2.

L. Lago, D. Bigourd, A. Mussot, M. Douay, and E. Hugonnot, “High-energy temporally shaped nanosecond-pulse master-oscillator power amplifier based on ytterbium-doped single-mode microstructured flexible fiber,” Opt. Lett. 36(5), 734–736 (2011). [CrossRef] [PubMed]

3.

F. M. Dickey and S. C. Holswade, Laser Beam Shaping, Theory and Techniques (Marcel Dekker Inc, 2000).

4.

Y. Matsuura, M. Miyagi, A. German, L. Nagli, and A. Katzir, “Silver-halide fiber tip as a beam homogenizer for infrared hollow waveguides,” Opt. Lett. 22(17), 1308–1310 (1997). [CrossRef] [PubMed]

5.

Y. Matsuura, D. Akiyama, and M. Miyagi, “Beam homogenizer for hollow-fiber delivery system of excimer laser light,” Appl. Opt. 42(18), 3505–3508 (2003). [CrossRef] [PubMed]

6.

J. R. Hayes, J. C. Flanagan, T. M. Monro, D. J. Richardson, P. Grunewald, and R. Allott, “Square core jacketed air-clad fiber,” Opt. Express 14(22), 10345–10350 (2006). [CrossRef] [PubMed]

7.

A. K. Ghatak, I. C. Goyal, and R. Jindal, “Design of waveguide refractive index profile to obtain flat modal field,” Proc. SPIE 3666, 40–44 (1999). [CrossRef]

8.

J. W. Dawson, R. Beach, I. Jovanovic, B. Wattellier, Z. M. Liao, S. A. Payne, and C. P. J. Barty, “Large flattened mode optical fiber for reduction of non-linear effects in optical fiber lasers,” Proc. SPIE 5335, 132–139 (2004). [CrossRef]

9.

X. Lu, Q. Zhou, J. Qiu, C. Zhu, and D. Fan, “Design guidelines and characteristics of beam-shaping microstructure optical fibers,” Opt. Commun. 259(2), 636–639 (2006). [CrossRef]

10.

C. Wang, F. Zhang, Y. Lu, C. Liu, R. Geng, and T. Ning, “Photonic crystal fiber with a flattened fundamental mode for the fiber lasers,” Opt. Commun. 282(11), 2232–2235 (2009). [CrossRef]

11.

C. Wang, F. Zhang, Y. Lu, C. Liu, R. Geng, T. Ning, and S. Jian, “Single mode operations in the large flattened mode optical fiber lasers and amplifiers,” J. Opt. A, Pure Appl. Opt. 11(6), 065402 (2009). [CrossRef]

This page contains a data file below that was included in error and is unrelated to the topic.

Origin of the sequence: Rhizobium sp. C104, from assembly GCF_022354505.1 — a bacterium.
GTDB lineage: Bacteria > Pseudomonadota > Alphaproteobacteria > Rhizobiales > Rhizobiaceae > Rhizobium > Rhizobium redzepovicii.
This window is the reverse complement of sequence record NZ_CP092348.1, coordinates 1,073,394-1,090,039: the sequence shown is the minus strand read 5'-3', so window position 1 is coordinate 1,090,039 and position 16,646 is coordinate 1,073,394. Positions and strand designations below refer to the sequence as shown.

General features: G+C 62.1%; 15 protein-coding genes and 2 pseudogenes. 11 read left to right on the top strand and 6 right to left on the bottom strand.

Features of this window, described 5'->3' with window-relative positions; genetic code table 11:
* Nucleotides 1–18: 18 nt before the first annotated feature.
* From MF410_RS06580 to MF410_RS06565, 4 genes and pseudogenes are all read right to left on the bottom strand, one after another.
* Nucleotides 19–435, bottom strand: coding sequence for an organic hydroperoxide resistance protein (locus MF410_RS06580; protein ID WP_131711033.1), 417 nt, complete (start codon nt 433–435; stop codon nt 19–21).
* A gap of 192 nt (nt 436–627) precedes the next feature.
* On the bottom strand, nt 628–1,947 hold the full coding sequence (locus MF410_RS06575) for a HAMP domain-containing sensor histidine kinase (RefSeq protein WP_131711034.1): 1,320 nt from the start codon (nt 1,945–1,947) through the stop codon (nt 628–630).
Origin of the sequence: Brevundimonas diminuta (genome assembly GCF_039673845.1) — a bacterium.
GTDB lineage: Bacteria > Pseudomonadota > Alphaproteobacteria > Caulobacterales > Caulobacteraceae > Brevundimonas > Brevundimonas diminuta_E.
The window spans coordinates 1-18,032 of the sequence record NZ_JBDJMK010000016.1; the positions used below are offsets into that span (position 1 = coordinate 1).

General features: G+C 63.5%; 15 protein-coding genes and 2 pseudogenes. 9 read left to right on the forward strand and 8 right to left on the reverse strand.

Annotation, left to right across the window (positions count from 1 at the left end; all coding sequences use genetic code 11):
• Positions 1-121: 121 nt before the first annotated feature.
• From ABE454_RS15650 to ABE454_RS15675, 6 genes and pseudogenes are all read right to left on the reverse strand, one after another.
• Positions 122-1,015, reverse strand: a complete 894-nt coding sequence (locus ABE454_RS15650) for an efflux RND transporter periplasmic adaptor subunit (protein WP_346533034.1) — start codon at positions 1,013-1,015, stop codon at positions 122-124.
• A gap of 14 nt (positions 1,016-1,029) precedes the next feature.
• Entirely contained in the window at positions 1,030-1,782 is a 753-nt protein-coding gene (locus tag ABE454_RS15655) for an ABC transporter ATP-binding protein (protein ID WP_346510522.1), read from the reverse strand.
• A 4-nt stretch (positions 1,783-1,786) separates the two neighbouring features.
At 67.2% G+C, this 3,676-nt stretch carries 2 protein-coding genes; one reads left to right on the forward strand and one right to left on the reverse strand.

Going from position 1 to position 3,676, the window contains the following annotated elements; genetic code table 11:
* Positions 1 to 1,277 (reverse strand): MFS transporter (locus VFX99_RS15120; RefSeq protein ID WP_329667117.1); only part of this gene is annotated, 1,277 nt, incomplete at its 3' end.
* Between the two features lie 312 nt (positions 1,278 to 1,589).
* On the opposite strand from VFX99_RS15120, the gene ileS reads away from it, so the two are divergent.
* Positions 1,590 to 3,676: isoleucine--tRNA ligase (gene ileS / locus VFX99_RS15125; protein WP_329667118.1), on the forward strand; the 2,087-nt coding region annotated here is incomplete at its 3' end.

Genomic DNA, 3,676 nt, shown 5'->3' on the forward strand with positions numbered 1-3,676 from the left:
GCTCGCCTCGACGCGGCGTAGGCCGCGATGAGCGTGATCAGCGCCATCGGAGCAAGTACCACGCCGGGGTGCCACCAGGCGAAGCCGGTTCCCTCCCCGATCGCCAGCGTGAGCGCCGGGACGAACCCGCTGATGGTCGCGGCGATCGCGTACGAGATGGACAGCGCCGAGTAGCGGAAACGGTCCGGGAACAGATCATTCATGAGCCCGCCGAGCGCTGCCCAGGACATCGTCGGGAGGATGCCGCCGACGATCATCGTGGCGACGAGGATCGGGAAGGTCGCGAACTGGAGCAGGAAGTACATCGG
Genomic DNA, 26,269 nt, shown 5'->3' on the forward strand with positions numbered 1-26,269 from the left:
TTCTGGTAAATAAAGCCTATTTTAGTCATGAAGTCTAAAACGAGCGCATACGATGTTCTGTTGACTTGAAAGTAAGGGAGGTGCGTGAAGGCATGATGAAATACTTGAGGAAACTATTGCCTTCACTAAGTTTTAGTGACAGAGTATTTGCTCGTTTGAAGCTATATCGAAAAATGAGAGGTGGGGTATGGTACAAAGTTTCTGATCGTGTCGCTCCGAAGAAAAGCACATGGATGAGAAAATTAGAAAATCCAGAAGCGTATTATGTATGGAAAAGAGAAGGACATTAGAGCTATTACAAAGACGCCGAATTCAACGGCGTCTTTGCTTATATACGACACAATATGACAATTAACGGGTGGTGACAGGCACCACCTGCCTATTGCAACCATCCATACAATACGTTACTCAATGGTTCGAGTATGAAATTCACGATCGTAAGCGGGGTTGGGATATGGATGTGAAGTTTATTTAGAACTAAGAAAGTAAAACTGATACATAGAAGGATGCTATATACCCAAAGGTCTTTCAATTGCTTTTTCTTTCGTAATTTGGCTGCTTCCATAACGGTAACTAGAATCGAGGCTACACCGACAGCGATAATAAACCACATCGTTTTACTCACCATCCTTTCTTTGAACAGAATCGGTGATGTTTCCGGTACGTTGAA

12.

J. K. Sahu, S. Yoo, A. J. Boyland, A. S. Webb, M. Kalita, J. N. Maran, Y. Jeong, J. Nilsson, W. A. Clarkson, and D. N. Payne, “Fiber design for high-power fiber lasers,” Proc. SPIE 7195, 71950I, 71950I-13 (2009). [CrossRef]

13.

N. N. Elkin, A. P. Napartovich, V. N. Troshchieva, and D. V. Vysotsky, “Modelling of large flattened mode area fiber lasers,” Laser Phys. 20(2), 304–310 (2010). [CrossRef]

14.

J. W. Dawson, Z. M. Liao, I. Jovanovic, B. Wattellier, R. Beach, S. A. Payne, and C. P. J. Barty, “Large flattened mode optical fiber for high output energy pulsed fiber lasers,” in Proceedings of CLEO 2003, paper CWD5, (2003).

15.

C. Valentin, Y. Quiquempois, G. Bouwmans, L. Bigot, M. Douay, A. Mussot, L. Lago, P. Calvet, and E. Hugonnot, “Flattened fundamental mode in microstructured fibers: design, realization and characterization,” Proc. SPIE 8426, 84260J, 84260J-5 (2012). [CrossRef]

16.

P. Calvet, C. Valentin, Y. Quiquempois, G. Bouwmans, L. Bigot, M. Douay, A. Mussot, and E. Hugonnot, “Top-hat beam output from a large mode area microstructured fiber for beam delivery,” Proc. SPIE 8433, 84330K, 84330K-7 (2012). [CrossRef]

17.

J. Limpert, N. Deguil-Robin, I. Manek-Hönninger, F. Salin, F. Röser, A. Liem, T. Schreiber, S. Nolte, H. Zellmer, A. Tünnermann, J. Broeng, A. Petersson, and C. Jakobsen, “High-power rod-type photonic crystal fiber laser,” Opt. Express 13(4), 1055–1058 (2005). [CrossRef] [PubMed]

18.

K. Saitoh, Y. Tsuchida, M. Koshiba, and N. A. Mortensen, “Endlessly single-mode holey fibers: the influence of core design,” Opt. Express 13(26), 10833–10839 (2005). [CrossRef] [PubMed]

19.

P. S. J. Russell, “Photonic-crystal fibers,” J. Lightwave Technol. 24(12), 4729–4749 (2006). [CrossRef]

20.

F. Hanawa, Y. Hibino, M. Shimizu, H. Suda, and M. Horiguchi, “Influences of the drawing conditions on optical characteristics in undoped-silica-core single-mode fibers,” Opt. Lett. 12(8), 617–618 (1987). [CrossRef] [PubMed]

21.

J. W. Nicholson, A. D. Yablon, S. Ramachandran, and S. Ghalmi, “Spatially and spectrally resolved imaging of modal content in large-mode-area fibers,” Opt. Express 16(10), 7233–7243 (2008). [CrossRef] [PubMed]